Most travelers we met told us not to bother with more than 24 hours in Brussels.
“Sure, go see it. But then get out and explore Belgium’s smaller gems, like Antwerp and Ghent.”
We heeded their advice and scheduled only 24 hours in Belgium’s capital city. At first, we were happy with this plan; we had a starry-eyed weekend getaway awaiting us in Bruges—and only five days to discover all of Belgium’s other attractions. (As we quickly found out, Belgium might be small, but the gorgeous country packs a punch. We can’t wait to return with more time to better explore all of Belgium’s highlights.)
While we only had 24 hours in Brussels, we have to say that we were surprisingly taken by this cosmopolitan city. Brussels has a grungy edginess to it but in a sort of young and fun-spirited way. For being the center of EU bureaucracy, there was unexpected raw energy permeating through the streets. It was an energy we loved, where creative souls, foreign residents, and political folk combine to create a unique, forward-thinking community. There’s also the fact that Brussels is the birthplace of the French Fry and Belgian waffles, and there’s no shortage of places to devour these indulgences.
So I guess what we’re trying to say is that if you have the vacation time, give Brussels more of your Belgian itinerary than just one day. But if you’re working with a limited timeframe, utilize this 24-hour guide to Brussels to get the most out of your visit—you won’t be disappointed.
How To Spend 24 Hours In Brussels, Belgium
Atomium is to Brussels what the Eiffel Tower is to Paris. Originally constructed for the 1958 Brussels World Expo, the unique cell-like building was never supposed to remain standing into the 21st century. Some Belgians love it, others find it hideous, but most admire the bizarre architectural feat. A visit to Atomium is a must if only to ride the escalators through the tubes to arrive at the panoramic view of Brussels from the top sphere. Along the way visitors also learn about the construction of Atomium and the sensitive political air during Expo ’58.
Atomium is open from 10am – 6pm, 7 days a week. General admission to Atomium is 16 euros. We definitely think Atomium is worth visiting, so be sure to book your tickets in advance to ensure your spot. You can book online at the Atomium website.
Wander Around Sablon, Brussels
Place du Grand Sablon is a lovely square in historic upper town. The neighborhood is full of chic boutique shops, trendy restaurants and beautiful architecture; wandering around its cobblestone roads is an attraction in itself. But perhaps the best reason to stop at Place du Grand Sablon is for easy access to some of Belgium’s most famous chocolatiers, including Wittamer, Neuhaus, and our favorite, Pierre Marcolini. For a truly decedent experience, try this Chocolate Walking Tour and Workshop.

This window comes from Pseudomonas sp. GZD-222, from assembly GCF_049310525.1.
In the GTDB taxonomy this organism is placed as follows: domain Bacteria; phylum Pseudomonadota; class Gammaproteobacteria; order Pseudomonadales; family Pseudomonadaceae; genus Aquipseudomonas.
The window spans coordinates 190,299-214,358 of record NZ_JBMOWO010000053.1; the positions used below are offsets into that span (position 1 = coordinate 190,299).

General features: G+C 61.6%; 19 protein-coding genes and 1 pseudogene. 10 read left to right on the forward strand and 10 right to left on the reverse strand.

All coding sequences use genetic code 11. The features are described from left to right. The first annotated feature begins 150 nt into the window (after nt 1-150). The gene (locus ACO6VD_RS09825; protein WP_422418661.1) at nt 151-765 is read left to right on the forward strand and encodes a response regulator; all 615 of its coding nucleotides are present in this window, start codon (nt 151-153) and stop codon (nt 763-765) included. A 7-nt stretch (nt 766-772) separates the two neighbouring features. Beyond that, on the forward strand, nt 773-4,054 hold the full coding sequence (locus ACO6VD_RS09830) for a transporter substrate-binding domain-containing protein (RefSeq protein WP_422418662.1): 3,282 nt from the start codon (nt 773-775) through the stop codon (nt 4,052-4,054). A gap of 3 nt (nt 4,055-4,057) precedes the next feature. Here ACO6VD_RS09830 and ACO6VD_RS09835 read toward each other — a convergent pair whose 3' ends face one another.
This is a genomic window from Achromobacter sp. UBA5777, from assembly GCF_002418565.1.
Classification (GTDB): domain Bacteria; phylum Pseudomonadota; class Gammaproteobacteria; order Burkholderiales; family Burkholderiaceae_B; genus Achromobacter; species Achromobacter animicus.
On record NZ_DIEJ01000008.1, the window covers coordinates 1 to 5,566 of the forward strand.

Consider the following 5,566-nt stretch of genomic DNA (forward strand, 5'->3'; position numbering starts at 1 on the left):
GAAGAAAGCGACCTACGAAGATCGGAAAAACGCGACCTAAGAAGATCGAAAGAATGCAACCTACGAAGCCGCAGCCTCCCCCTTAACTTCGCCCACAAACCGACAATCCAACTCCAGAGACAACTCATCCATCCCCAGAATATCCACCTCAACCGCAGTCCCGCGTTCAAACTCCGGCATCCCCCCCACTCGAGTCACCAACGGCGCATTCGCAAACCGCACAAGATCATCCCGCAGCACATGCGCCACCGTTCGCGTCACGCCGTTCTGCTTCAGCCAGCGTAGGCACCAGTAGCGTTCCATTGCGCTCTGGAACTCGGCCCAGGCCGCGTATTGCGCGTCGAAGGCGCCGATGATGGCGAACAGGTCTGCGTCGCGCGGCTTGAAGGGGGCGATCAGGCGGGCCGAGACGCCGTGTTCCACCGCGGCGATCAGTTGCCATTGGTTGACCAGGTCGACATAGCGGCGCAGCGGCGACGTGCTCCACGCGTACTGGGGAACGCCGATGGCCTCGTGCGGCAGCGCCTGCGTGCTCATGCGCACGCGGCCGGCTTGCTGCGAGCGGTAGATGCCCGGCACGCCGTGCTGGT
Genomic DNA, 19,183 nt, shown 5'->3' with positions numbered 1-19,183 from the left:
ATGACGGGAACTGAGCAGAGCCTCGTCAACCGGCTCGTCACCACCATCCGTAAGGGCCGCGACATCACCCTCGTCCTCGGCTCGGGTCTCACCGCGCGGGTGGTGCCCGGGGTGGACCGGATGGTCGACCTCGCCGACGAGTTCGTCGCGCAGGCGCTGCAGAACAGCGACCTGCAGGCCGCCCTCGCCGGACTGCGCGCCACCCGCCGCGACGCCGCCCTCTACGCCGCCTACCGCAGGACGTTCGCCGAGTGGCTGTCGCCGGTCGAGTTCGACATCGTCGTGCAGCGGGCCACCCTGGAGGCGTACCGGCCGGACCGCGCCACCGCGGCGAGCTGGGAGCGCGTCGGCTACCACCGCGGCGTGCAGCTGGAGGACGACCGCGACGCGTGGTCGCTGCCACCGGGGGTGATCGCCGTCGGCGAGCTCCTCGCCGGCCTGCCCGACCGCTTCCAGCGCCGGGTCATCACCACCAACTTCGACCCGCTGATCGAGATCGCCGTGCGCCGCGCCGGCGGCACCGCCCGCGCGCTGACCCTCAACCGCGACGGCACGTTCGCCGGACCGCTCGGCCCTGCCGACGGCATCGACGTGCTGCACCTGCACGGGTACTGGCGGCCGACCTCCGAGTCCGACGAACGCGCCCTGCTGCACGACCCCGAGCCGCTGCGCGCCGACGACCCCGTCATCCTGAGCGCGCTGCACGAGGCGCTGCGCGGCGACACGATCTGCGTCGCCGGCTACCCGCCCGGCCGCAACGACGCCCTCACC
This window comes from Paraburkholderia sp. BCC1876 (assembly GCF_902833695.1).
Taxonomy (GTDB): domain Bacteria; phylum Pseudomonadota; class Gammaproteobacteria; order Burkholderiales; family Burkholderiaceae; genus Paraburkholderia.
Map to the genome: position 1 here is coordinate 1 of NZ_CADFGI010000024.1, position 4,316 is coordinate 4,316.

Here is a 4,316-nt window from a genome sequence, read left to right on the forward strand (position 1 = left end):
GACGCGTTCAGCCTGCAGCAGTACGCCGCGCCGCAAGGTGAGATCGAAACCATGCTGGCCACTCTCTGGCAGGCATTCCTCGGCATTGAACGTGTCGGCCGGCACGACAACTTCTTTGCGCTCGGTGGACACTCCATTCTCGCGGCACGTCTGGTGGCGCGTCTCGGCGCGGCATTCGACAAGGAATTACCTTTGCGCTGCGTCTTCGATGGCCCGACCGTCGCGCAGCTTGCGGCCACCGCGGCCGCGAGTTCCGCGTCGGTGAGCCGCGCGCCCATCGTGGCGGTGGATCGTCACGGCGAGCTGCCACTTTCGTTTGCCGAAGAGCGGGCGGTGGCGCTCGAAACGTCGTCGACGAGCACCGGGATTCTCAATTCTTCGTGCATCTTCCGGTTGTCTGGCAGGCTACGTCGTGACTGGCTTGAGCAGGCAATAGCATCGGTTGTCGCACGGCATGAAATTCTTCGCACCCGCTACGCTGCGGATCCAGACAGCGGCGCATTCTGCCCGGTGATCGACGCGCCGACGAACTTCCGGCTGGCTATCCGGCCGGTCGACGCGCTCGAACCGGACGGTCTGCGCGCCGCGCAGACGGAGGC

Lunch In Brussels
Stop at any of the cute bistros in Sablon for a quick bite to eat. Le Wine Bar des Marolles is a favorite for locals and tourists alike. The wine list is phenomenal, and the ingredients fresh and local. Meat eaters should try the house-made charcuterie. For more inspiration on where to eat in Sablon, here’s a solid list of the top ten restaurants in the area.
The Brussels Comic Book Route
Comics are considered to be an integral part of Belgian culture, so it only makes sense that one of the city’s more whimsical attractions would include the Comic Book Route. The path takes visitors past more than 50 oversized comic strip murals, featuring famous Tintin and Broussaille. Following the route is a good way to explore Brussels, both its historic center and some of its less-frequented neighborhoods. Even if you don’t follow the trail purposefully, keep your eyes out for a mural or two—you’re bound to stumble upon one.
Brussels’ Iconic Mannekin Piss Statue
It’s hard not to smile when you stumble upon this cheeky small bronze sculpture depicting a naked little boy urinating into a fountain base. The statue is said to symbolize the rebellious nature of the city. Mannekin Piss is dressed in costumes periodically throughout the year; the little boy actually has more clothes than I do, his wardrobe consisting of several hundreds of outfits. It’s a touristy spot so expect to wait in line for a photo op; nevertheless, it’s a quirky must-visit on any 24 hours in Brussels itinerary.
Grand Place UNESCO World Heritage Site